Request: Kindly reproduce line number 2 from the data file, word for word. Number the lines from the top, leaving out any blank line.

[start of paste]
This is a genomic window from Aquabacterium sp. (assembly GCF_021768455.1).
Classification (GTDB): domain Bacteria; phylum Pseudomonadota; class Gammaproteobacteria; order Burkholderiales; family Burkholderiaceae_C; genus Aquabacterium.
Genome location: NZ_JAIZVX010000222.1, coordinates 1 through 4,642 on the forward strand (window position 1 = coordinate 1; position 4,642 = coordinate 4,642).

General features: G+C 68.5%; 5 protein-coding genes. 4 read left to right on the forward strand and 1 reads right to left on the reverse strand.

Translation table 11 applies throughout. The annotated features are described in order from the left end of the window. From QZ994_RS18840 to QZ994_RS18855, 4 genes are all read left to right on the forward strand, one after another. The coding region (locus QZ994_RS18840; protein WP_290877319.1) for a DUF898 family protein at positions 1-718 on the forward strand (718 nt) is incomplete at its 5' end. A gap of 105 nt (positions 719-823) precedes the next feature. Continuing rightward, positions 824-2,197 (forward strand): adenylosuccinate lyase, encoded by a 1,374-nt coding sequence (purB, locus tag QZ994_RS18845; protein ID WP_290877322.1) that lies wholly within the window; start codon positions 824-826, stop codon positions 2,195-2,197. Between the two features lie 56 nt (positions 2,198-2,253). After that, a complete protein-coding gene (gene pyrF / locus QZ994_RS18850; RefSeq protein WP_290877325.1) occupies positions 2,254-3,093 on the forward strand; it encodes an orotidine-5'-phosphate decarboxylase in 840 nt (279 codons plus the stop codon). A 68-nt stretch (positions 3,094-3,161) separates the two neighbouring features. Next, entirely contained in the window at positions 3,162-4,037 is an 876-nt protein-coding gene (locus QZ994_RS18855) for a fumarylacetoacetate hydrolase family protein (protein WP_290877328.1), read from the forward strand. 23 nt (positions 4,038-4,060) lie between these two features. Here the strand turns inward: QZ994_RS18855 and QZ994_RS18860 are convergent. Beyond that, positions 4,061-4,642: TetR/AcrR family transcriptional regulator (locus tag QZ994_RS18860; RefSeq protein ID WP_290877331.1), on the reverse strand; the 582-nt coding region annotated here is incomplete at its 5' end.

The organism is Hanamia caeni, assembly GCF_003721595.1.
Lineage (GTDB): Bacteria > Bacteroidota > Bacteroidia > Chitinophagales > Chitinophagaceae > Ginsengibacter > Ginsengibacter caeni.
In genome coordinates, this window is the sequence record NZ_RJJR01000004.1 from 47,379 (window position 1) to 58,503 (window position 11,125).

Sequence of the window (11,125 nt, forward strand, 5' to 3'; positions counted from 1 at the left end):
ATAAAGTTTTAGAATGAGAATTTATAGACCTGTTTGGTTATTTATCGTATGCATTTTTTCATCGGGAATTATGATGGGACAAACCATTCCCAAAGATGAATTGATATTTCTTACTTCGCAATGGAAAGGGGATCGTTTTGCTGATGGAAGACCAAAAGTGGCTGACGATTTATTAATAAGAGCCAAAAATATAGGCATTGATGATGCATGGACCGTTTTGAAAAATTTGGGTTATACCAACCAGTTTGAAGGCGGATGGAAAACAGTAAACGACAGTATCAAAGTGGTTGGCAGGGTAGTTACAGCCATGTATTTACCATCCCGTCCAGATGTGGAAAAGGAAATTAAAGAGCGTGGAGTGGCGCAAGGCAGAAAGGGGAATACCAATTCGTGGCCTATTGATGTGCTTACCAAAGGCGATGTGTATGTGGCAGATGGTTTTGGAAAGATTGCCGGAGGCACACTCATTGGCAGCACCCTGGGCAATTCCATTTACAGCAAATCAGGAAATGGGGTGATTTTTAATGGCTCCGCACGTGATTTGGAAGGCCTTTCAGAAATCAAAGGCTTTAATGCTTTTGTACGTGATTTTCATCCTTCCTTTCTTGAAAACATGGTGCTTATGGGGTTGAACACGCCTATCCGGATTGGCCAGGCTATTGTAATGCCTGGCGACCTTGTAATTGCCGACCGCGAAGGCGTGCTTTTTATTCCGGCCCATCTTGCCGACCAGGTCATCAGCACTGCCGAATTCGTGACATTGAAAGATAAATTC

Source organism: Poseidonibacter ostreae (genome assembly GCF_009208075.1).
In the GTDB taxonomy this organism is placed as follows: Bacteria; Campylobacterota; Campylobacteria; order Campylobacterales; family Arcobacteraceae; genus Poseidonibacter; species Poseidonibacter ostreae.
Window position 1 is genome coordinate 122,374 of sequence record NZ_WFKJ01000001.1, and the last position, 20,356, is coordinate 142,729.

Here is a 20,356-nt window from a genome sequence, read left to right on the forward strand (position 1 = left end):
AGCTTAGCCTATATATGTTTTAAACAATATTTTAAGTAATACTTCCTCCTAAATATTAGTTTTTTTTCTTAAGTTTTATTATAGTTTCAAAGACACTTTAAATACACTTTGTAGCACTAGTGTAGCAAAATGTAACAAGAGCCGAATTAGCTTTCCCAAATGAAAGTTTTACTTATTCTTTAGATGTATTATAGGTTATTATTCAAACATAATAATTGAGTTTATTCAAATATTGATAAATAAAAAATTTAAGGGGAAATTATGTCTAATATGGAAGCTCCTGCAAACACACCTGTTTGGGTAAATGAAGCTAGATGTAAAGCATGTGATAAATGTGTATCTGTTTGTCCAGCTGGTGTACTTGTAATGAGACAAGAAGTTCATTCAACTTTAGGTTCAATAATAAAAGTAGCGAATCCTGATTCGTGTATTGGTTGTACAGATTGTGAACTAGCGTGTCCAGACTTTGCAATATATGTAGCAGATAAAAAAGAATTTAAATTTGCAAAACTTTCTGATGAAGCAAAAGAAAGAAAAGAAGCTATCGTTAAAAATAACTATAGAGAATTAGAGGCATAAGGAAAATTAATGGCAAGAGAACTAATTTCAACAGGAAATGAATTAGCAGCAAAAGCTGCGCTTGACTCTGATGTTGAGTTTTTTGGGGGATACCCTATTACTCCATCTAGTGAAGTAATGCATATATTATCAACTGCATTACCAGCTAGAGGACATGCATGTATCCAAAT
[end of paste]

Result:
Classification (GTDB): domain Bacteria; phylum Pseudomonadota; class Gammaproteobacteria; order Burkholderiales; family Burkholderiaceae_C; genus Aquabacterium.